That's another advantage - almost no boot-up time. Some apps resume, immediately, just where you left off. When you've switched off (or changed apps) in the middle of a Pages document, and want to pick it up later, the iPad drops you straight in. If, like me, you've spent irreplaceable minutes and hours waiting for laptops to go through the motions (as if they were sewage workers on a work-to-rule), booting up, footling about and generally scratching their own nether regions, this is the answer to a prayer.

The sound quality is also very good - the tiny inbuilt speaker delivers sufficient punch for a small group of people to watch a movie or a YouTube clip, without the soundtrack sounding shrill or tinny - and the experience through headphones is excellent. Even with a fairly basic set of in-ear phones, the audio seems rich and full (my test was Deep Purple's 1999 re-staging of Jon Lord's Concerto for Group and Orchestra - am I a reactionary old fart? Guilty as charged Your Honour, and my client should like you to take 3,457,099 other Deep Purple albums into consideration).

The main thing, though, is that it's fast. Blazingly fast. As fast as Jeremy Clarkson in a Bugatti Veyron with a phalanx of vegetarian cyclists in front of him and his foot stuck to the accelerator. As fast as a very fast thing. Not quite as fast, admittedly, as a hot buttered ferret with chili powder up its bottom hurling itself headlong down a TeflonTM drainpipe, but as near as might require a Steward's Inquiry. This speed only adds to the involving user experience.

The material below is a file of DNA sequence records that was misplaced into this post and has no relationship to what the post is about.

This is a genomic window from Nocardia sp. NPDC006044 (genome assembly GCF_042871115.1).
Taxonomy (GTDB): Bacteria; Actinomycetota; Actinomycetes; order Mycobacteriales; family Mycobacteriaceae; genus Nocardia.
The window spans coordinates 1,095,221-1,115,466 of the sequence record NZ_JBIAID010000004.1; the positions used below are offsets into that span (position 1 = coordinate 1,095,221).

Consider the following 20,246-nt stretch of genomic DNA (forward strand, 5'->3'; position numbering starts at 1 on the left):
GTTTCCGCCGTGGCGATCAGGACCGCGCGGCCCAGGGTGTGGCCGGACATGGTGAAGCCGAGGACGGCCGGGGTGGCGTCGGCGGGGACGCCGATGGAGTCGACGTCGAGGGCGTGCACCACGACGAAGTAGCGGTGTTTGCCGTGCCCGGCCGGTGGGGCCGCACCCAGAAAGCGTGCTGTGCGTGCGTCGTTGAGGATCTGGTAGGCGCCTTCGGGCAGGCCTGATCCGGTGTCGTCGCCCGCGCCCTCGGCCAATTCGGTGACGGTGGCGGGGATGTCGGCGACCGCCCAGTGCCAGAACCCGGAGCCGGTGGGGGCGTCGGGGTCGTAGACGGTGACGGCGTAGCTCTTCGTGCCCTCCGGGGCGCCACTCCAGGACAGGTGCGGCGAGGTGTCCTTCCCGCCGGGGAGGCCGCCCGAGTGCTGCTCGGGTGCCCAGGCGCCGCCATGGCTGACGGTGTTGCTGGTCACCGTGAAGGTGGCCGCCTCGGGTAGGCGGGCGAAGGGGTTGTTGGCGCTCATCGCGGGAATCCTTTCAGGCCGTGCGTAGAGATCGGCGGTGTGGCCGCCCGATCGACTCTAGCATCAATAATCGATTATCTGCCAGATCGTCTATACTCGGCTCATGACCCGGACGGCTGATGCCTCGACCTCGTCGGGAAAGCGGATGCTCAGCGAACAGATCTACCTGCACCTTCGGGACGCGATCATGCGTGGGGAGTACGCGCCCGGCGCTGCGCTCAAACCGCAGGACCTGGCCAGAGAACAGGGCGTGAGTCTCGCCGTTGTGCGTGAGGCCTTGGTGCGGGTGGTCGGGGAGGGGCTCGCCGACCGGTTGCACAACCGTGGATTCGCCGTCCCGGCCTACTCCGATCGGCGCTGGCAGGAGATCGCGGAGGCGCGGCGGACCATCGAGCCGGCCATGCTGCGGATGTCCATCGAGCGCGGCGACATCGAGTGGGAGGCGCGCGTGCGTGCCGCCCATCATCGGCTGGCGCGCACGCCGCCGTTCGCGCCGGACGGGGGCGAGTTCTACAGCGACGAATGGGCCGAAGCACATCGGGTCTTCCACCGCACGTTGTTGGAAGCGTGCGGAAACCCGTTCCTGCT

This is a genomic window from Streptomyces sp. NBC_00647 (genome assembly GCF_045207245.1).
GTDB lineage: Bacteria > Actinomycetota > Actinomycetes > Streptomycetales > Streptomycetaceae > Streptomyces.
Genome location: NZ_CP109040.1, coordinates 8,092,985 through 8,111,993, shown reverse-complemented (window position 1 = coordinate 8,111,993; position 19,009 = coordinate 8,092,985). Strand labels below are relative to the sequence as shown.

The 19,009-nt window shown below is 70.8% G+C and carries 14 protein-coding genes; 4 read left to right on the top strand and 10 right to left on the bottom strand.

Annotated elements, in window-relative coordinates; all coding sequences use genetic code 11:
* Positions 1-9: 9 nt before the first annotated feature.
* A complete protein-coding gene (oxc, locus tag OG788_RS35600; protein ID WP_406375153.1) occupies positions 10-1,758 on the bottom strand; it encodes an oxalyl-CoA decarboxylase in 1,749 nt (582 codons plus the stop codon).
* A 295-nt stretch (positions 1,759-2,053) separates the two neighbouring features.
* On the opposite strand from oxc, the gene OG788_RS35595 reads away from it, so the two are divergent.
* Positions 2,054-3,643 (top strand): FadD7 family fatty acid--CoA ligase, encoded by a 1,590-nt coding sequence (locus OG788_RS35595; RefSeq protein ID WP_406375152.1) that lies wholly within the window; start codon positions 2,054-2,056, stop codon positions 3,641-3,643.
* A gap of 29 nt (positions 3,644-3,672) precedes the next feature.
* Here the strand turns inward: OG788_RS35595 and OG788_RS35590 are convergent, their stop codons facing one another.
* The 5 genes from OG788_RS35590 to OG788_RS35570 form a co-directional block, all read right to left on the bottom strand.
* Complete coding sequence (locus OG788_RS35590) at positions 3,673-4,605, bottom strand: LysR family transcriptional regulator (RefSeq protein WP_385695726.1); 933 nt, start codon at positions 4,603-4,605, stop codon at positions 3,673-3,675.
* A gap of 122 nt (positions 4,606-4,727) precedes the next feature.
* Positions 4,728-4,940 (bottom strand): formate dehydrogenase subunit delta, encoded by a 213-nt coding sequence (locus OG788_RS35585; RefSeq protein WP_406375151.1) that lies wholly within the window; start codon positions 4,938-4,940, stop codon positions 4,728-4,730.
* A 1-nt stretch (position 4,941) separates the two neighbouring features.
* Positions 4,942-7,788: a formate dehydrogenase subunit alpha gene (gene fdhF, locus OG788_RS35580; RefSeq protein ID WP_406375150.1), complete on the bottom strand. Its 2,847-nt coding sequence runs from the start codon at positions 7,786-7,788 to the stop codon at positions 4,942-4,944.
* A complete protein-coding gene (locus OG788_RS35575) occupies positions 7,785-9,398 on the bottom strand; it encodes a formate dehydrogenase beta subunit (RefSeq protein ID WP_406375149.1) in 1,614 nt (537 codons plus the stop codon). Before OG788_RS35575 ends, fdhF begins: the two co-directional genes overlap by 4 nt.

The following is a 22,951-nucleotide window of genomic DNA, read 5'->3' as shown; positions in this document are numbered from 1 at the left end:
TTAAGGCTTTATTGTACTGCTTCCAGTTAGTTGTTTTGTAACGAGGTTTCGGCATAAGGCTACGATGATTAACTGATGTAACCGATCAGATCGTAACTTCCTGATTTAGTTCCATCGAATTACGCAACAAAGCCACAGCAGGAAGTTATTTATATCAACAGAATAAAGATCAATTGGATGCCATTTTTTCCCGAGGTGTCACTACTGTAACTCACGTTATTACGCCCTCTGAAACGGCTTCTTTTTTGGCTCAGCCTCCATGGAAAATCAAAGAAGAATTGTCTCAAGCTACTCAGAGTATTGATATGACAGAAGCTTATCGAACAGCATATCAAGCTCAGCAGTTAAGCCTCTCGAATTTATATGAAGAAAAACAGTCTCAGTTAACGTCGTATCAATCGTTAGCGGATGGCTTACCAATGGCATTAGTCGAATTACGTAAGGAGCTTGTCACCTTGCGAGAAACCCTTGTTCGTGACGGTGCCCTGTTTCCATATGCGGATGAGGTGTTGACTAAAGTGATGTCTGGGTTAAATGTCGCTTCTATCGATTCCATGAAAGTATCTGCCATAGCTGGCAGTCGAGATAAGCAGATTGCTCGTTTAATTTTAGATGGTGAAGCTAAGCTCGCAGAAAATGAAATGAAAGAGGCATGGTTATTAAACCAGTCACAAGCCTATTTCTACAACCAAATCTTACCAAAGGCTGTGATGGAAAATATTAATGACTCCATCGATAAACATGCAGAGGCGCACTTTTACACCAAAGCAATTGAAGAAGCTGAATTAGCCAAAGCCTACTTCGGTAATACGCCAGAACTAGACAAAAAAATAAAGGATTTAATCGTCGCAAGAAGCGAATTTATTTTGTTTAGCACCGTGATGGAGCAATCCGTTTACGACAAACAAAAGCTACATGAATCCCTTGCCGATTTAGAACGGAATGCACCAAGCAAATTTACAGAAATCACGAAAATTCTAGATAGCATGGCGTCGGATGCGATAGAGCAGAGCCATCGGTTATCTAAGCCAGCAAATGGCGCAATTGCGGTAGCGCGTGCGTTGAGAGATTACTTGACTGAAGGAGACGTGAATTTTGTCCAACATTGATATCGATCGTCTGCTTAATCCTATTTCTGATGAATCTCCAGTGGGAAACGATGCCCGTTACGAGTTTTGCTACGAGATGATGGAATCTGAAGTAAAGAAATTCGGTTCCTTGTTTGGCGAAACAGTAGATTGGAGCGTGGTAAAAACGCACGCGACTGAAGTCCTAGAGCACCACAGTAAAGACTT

I said above that the iPad was like the iPod touch, only more so. What is this 'more' of which I speak? It is, of course, the iBook facility, in which the iPad becomes a reader, and you can buy eBooks from Apple's own eBook store. My iPad came loaded with Winnie-The-Pooh, and reading it on the iPad screen is very pleasant. I can't compare the experience with a Kindle, but I have used the Stanza app on the iPhone. This is good - very good, in fact - but it's that iPad screen, again, that makes all the difference. As a test I bought some Tolkien, and I look forward to reading this in my copious free time. Needless to say, reading anything on this super screen - magazines, newspapers, blogs, pdfs, neckties, samplers, stained-glass windows, tattoos, anything (more, more, I'm still not satisfied) is pure pleasure.

An aside for those with Macs who subscribe to the MobileMeTM facility - you can hoof this machine into your plans for world domination. The native Contacts and Calendar apps in the iPad are gorgeous, and if you note things like 'Tigger Tea Wednesday' in one of your linked devices, they should turn up in all of them.

But just in case you think that Apple has paid me to write this, there are irritations. I can't write my blog on Blogger with this, because the software can't handle content in windows within windows.

And you can't add attachments to emails. You can't just go into an email and attach any file willy-nilly, as you would on a computer. This is because the iPad, like the iPhone, has no clear directory structure, so finding anything to attach to an email might be fiddly in any event. However, you can attach files from within those apps where export might be useful.

Importing documents to Pages is a doddle. I have a few bits and pieces in Pages on my iMac which I wanted to take with me to edit on the move. I sent them to one of my email accounts, opening the attachments with ease in the iPad and - what do you know - the iPad invited me to open the documents directly in Pages (even the one which happened to have been saved as a doc file). This is brilliant.